Toddlers playing musical instruments with parents in kindergarten

How Music Affects Your Child's Brain Development

If you notice your toddler dancing to the music, moving their arms, and singing along, know that they're not just having a good time. They're also enhancing their cognitive, emotional, and social development. 


As parents, we want our children to thrive and reach their full potential. That's why it's essential to explore every opportunity to support their development, including the role that music plays in their lives. 


If you haven't already researched this subject, you'll be surprised to learn that music affects your toddler's development significantly. 


Music can help your child improve their language, pronunciation, vocabulary, and memory retention skills. 


Besides the emotional health and physical development benefits, introducing your toddler to music can help pave their road to various adventures. Many parents have reported that as soon as they started encouraging the love their children had for music, kids started coming up with their songs and developed a natural sense of rhythm and melody.


So how do we embrace music as a valuable tool for supporting our children's growth? 


5 Common Misconceptions about Music and Toddlers


First, let's talk about the common misconceptions you'll hear about toddlers and music. These beliefs often prevent parents from fully embracing the benefits that music can offer. 

Here are 5 misconceptions that you'll need to know: 


  1. Toddlers are too young to appreciate music - Oh, how many times we've heard this? But it's simply not true! Even very young toddlers can appreciate music, and studies have shown that exposure to music can have a positive impact on their cognitive and emotional development.
  2. Playing classical music will make my child smarter - As much as we wish to be able to make our kids smarter by just playing Beethoven or Tchaikovsky, there's no such rule about classical music. While some research suggests that listening to classical music helps improve your child's cognitive development, exposure to a wide range of musical styles can be equally beneficial.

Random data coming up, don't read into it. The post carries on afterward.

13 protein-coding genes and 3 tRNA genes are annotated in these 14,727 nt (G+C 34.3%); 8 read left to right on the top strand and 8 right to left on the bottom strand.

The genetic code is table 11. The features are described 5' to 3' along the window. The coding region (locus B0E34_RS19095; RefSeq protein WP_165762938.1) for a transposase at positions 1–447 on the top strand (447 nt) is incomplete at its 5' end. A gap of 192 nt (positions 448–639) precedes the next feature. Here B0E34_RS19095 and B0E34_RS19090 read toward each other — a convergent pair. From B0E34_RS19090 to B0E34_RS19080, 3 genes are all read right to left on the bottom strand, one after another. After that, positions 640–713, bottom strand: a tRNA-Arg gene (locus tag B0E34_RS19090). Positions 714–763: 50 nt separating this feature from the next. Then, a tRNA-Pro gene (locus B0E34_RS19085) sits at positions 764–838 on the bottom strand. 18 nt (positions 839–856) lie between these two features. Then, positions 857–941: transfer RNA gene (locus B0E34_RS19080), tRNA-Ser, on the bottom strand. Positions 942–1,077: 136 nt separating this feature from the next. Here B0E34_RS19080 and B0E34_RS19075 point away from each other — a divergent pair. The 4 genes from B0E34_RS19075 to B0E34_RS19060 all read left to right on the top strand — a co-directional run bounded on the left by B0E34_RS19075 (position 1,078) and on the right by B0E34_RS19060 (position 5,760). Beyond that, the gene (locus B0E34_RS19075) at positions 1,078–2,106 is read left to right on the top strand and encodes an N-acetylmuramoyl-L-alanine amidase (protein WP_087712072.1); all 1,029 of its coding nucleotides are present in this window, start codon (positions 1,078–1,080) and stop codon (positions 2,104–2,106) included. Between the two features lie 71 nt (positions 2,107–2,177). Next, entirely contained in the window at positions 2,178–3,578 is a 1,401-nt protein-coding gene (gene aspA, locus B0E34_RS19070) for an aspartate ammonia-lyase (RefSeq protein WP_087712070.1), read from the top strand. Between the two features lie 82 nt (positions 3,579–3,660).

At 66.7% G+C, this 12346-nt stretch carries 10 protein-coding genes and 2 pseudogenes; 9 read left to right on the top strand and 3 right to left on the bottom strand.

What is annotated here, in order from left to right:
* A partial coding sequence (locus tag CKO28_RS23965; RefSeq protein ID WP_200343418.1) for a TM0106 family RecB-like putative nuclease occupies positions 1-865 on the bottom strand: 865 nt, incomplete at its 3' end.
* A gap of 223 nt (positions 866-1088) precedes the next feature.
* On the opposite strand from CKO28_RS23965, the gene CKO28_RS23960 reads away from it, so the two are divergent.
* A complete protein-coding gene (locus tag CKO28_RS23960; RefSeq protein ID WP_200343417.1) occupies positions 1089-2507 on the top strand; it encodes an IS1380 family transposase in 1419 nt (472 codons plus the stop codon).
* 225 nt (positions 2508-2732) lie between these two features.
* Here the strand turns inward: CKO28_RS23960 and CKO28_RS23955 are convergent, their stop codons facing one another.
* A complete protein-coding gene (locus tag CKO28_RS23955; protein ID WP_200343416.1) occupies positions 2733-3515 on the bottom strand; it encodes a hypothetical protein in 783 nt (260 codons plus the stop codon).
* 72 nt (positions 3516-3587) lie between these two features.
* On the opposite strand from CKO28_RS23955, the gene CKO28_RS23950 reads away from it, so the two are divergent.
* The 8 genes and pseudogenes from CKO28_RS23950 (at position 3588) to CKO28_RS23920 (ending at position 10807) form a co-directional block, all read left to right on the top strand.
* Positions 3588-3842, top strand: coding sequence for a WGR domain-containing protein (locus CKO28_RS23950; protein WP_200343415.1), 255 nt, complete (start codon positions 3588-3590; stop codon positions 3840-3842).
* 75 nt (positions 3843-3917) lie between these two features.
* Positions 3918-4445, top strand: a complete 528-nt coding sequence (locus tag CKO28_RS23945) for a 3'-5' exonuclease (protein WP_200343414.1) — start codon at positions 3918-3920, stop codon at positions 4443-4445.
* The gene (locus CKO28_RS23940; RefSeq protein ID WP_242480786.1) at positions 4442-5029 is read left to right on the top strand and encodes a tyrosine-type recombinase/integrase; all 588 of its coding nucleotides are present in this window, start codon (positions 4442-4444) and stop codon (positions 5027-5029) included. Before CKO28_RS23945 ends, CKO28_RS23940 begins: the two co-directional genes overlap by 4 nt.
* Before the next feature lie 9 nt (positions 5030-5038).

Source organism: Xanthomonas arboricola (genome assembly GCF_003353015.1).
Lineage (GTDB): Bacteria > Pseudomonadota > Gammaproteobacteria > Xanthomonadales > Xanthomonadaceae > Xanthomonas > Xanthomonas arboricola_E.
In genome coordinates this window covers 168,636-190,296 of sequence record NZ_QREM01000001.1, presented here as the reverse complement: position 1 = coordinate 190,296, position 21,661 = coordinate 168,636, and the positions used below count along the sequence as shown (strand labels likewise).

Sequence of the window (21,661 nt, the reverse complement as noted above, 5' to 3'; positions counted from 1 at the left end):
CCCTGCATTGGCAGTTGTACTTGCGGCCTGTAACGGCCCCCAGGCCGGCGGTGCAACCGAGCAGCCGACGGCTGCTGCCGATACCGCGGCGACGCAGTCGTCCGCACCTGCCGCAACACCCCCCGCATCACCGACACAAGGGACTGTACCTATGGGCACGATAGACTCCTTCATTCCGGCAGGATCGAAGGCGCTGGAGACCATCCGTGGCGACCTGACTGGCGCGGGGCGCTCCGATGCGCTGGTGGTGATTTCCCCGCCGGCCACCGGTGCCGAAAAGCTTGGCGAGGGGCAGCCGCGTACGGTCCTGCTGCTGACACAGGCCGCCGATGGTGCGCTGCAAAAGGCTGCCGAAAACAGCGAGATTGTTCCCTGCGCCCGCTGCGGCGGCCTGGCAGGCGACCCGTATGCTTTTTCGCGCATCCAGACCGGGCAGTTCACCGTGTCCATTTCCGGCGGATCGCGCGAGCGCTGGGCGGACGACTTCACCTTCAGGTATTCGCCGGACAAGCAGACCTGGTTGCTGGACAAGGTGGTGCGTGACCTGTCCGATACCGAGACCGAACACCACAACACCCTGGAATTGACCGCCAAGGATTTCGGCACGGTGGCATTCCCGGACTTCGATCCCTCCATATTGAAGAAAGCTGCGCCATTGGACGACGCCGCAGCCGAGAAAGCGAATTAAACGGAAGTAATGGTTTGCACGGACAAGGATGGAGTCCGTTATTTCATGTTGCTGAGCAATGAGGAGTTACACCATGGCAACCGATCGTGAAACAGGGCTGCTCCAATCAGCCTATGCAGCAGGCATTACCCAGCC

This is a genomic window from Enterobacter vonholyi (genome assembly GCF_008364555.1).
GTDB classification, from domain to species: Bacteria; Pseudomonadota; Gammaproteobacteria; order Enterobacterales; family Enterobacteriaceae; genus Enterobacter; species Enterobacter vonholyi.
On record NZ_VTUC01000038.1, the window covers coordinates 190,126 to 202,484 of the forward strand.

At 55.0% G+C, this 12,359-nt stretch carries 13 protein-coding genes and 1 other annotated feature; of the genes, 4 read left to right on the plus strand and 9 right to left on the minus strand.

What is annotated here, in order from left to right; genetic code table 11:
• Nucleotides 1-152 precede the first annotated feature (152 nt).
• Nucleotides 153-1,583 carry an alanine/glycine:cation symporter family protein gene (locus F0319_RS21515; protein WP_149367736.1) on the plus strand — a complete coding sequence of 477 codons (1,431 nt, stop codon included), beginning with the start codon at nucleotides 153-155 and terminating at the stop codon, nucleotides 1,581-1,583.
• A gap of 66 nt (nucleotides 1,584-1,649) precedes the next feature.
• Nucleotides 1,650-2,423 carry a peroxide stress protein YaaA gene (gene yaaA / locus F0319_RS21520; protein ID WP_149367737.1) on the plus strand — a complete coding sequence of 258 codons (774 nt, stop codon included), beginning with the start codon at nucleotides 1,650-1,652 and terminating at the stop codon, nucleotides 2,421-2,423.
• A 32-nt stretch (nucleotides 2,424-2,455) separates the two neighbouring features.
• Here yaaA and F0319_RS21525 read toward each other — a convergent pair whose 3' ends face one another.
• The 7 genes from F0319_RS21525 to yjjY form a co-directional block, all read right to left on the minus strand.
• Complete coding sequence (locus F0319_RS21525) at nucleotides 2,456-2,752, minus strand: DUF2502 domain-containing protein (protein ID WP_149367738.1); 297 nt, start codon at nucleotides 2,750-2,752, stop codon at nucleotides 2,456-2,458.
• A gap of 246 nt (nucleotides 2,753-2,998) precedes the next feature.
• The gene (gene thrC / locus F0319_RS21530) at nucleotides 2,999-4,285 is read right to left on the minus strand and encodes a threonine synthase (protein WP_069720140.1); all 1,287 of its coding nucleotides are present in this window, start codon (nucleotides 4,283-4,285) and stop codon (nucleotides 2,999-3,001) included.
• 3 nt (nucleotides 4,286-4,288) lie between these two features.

3. Only formal music education is valuable - Yes, formal musical education is a practical asset, but simply listening to music and engaging in informal musical activities can also have a positive impact on your toddlers' development. So don't worry if you can't give your child formal musical education. 
  4. Singing or playing music with my child requires special skills - No, you don't have to be a professional violinist or musical educator to jam with your kids. There are many simple ways to incorporate music into your daily routine that don't require any particular expertise.
  5. Toddlers need to be musically talented to benefit from music - This couldn't be further from the truth! Everyone can benefit from exposure to music, regardless of their natural abilities. Even if your toddler doesn't show a particular interest or aptitude for music, they can still benefit from listening to and participating in musical activities.

Have you heard some of these misconceptions? How many of them did you believe in? 

By debunking these myths, we're sure you can be a lot more confident in yourself while incorporating music into your toddler's life. 


Music and the Brain: The Benefits of Music for Toddlers


A 2016 study conducted by the Brain and Creativity Institute at the University of Southern California found that exposure to music can help accelerate cognitive processes in toddlers. 

Music is woven into the fabric of our lives, and we can use it to help our children develop their physical and emotional skills. 

Music can help your child with language development

Listening to the songs isn't just a fun activity. It can help your baby learn new words and phrases, therefore, improving their vocabulary. 


By hearing and singing along with songs, toddlers can expand their vocabulary and develop a deeper understanding of language. Start playing various songs on road trips, have small karaoke evenings, and more.